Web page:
The notion that sex workers “deserve” poor treatment due to the nature of their work, and that there is nothing that we can do to prevent them being abused, condones violence against them. It places the blame on the victim of such abuses, rather than on the abusers themselves. By extension, it legitimises acts of violence committed against any women deemed to engage in behaviour that is sexually promiscuous. Hence, negative stereotypes around sex work do not only affect sex workers, but they also perpetuate archaic ideas around women’s sexualities and sex lives. 
Assumptions that sex workers are all drug users, homeless, or come from broken families – and are therefore “bad women” who never learnt the “right” ideas around sex and morality – must be dispelled. All women, including sex workers, should have the ability to make choices about their sex lives without constant stigmatisation, and without having to face cruel assumptions about them. 

Trans Sex Workers Rights Are Women’s Rights

A significant number of sex workers in Singapore are trans women. Since trans women are discriminated against based on gender identity they often face difficulties in accessing education and employment. This often leaves trans women with sex work as their only viable option. Trans sex workers face discrimination on multiple levels because they are not only discriminated against as sex workers, but also as trans women, which increases the stigma.

Conclusion: Decriminalize Sex Work!

Being subjected to violence, facing barriers in health care services, and being negatively affected by stereotypes are only some of the violations that sex workers face every day. To ensure sex workers have access to their rights, decriminalization and a health-based approach to sex work is necessary. The health-based approach handles sex work in a non-judgmental way and focuses primarily on sex workers’ health, thereby reducing violence and trauma. Moreover, decriminalization would provide sex workers with greater protection and security, as they will be able to report crimes without fear of being charged themselves. Minister of State Sun Xueling rightly pointed out that criminalization of sex work does not address the economic and social factors (like poverty) that push women into sex work, and that no country has ever successfully eradicated prostitution.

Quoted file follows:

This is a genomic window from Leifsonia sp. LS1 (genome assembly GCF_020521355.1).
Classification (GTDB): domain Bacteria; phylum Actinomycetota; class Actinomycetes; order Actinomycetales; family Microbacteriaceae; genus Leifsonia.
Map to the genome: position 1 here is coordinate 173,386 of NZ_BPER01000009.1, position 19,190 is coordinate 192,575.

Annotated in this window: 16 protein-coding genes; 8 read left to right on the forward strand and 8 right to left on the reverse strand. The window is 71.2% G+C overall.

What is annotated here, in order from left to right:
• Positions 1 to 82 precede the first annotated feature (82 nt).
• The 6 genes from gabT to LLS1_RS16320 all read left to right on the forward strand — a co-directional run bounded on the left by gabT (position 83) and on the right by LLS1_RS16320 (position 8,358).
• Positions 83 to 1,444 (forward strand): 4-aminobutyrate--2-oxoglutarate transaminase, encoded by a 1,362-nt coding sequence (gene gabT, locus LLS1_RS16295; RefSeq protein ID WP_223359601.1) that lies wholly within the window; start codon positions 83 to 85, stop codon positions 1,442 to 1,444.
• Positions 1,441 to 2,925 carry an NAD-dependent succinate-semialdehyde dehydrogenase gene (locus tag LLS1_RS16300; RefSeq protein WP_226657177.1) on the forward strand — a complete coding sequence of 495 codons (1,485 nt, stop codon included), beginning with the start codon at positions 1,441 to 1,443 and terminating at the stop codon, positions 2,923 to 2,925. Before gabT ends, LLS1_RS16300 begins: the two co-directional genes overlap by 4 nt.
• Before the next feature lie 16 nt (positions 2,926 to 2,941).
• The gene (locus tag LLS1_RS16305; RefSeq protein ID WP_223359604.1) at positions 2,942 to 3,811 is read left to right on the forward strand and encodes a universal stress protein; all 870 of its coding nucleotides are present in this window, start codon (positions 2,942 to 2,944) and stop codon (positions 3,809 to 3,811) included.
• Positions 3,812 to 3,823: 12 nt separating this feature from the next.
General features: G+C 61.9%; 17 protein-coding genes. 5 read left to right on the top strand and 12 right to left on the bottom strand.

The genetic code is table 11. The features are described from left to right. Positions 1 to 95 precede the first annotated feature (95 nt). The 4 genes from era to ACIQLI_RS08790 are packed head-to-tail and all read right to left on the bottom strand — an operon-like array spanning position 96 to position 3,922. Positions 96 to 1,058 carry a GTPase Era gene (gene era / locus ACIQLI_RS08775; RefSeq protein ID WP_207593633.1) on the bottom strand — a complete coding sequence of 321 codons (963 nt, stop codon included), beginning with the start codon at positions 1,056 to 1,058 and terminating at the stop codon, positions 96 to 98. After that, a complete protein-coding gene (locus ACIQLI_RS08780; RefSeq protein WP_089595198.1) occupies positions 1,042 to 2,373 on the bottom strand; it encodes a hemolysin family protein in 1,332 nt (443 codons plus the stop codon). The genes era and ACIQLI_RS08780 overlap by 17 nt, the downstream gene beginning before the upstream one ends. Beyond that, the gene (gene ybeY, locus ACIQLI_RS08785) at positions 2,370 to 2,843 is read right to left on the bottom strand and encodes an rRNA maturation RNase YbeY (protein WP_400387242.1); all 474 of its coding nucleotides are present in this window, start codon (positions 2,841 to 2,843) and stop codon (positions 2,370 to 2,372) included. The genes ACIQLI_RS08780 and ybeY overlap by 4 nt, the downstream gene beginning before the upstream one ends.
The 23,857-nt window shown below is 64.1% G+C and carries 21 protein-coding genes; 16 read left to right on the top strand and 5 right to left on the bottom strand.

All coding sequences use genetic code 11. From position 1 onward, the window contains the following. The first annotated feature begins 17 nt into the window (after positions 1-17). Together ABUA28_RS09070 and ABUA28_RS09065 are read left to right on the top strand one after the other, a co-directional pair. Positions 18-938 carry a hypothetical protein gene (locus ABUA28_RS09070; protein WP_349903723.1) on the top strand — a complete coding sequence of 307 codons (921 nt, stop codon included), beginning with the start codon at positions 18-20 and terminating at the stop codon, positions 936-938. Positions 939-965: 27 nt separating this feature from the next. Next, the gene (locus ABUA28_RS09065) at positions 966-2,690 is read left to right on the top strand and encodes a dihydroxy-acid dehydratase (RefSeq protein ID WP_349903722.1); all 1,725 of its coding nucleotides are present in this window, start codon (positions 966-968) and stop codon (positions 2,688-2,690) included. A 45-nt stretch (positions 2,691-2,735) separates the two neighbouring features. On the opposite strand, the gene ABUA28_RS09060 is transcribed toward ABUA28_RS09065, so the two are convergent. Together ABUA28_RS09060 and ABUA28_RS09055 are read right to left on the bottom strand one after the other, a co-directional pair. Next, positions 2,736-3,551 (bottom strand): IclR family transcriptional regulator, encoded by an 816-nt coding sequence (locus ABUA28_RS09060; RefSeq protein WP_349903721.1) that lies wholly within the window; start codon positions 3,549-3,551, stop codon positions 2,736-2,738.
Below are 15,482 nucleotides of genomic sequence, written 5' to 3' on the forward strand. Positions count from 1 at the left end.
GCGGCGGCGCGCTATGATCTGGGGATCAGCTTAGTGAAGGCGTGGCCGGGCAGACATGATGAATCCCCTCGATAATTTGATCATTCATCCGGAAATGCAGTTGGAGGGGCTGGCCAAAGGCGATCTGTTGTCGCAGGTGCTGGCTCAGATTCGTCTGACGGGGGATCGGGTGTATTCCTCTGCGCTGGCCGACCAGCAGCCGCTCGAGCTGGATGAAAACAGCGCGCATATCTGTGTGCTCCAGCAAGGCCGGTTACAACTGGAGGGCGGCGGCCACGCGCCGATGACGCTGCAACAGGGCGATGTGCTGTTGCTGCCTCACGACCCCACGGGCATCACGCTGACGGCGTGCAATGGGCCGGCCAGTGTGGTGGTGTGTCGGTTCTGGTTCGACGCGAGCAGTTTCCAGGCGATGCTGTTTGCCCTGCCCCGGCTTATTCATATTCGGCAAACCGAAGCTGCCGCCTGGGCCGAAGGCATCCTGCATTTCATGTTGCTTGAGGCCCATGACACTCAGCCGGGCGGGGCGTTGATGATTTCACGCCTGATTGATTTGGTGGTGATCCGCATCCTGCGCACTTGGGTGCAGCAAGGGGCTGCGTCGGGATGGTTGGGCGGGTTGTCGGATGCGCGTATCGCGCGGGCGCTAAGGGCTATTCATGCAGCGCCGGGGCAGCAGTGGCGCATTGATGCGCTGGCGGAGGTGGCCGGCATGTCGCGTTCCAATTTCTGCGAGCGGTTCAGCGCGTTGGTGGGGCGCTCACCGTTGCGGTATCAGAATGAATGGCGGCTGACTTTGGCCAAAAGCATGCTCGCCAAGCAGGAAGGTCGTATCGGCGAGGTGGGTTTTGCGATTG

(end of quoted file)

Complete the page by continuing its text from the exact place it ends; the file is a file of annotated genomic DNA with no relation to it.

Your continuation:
As a marginalized group, sex workers face rights violations at every corner. Without advancing the rights of one of the most vulnerable groups in society, we will never be able to reach true and total equality. That is why when working towards gender equality in Singapore we cannot forget about sex workers. Because sex workers rights are, indeed, women’s rights. 






  • Singapore Government (2020): Conversations on Singapore Women’s Development. <>.
  • CEDAW Committee (2017): General recommendation No. 35 on gender-based violence against women, updating general recommendation No. 19, para 12.
  • World Health Organization (2021): Violence against Women. <>.
  • Council of Europe (2022): What is gender-based violence? <>.
  • Lauritsen, Janet L., and Karen Heimer (2008): The Gender Gap in Violent Victimization, 1973–2004. Journal of Quantitative Criminology, vol. 24, no. 2, Springer Science + Business Media, 2008, pp. 125–47.
  • Ministry of Manpower (2020): Occupational Safety and Health Division. <>. 
  • Channel News Asia (2019): Sex work in Singapore: Will changes to the Women’s Charter be enough to tackle exploitation? <>.
  • Huck Mag (2018): Why does feminism keep leaving sex workers behind? <>.
  • Project X and Allard K. Lowenstein International Human Rights Clinic, Yale Law School (2015): They only do this to Transgender Girls: Abuses of Transgender Sex Workers in Singapore. <>.
  • Ministry of Home Affairs (2019): Parliamentary Speeches: Second Reading of the Women’s Charter (Amendment) Bill 2019 – Wrap-Up Speech by Ms Sun Xueling, Senior Parliamentary Secretary, Ministry of Home Affairs and Ministry of National Development. <—wrap-up-speech-by-ms-sun-xueling-senior-parliamentary-secretary-ministry-of-home-affairs-and-ministry-of-national-development/>. 

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Vanessa Ho

Executive Director | [email protected]

Executive Director
[email protected]

Vanessa has been full-time with Project X since 2011, and as a result, has had many opportunities to meet and connect with sex workers in Singapore and around the world. Under her leadership, the organisation has grown from a small group of volunteers to one where there are three paid staff and a team of over 60 volunteers. Correspondingly, she has increased the annual operating budget of the organization five times, and is now recognized as the leading organization that empowers and assists women in the sex industry.

Vanessa has written and spoken extensively about sex work, human trafficking, rape culture, and LGBTQ rights in Singapore. She believes that if people can speak about sex, gender and sexuality in open and in non-judgmental ways, society will become a safer place for everyone.

Vanessa holds a Bachelor’s Degree in Economics from the University of Warwick, and a Masters Degree in Gender, Society and Representation from University College London.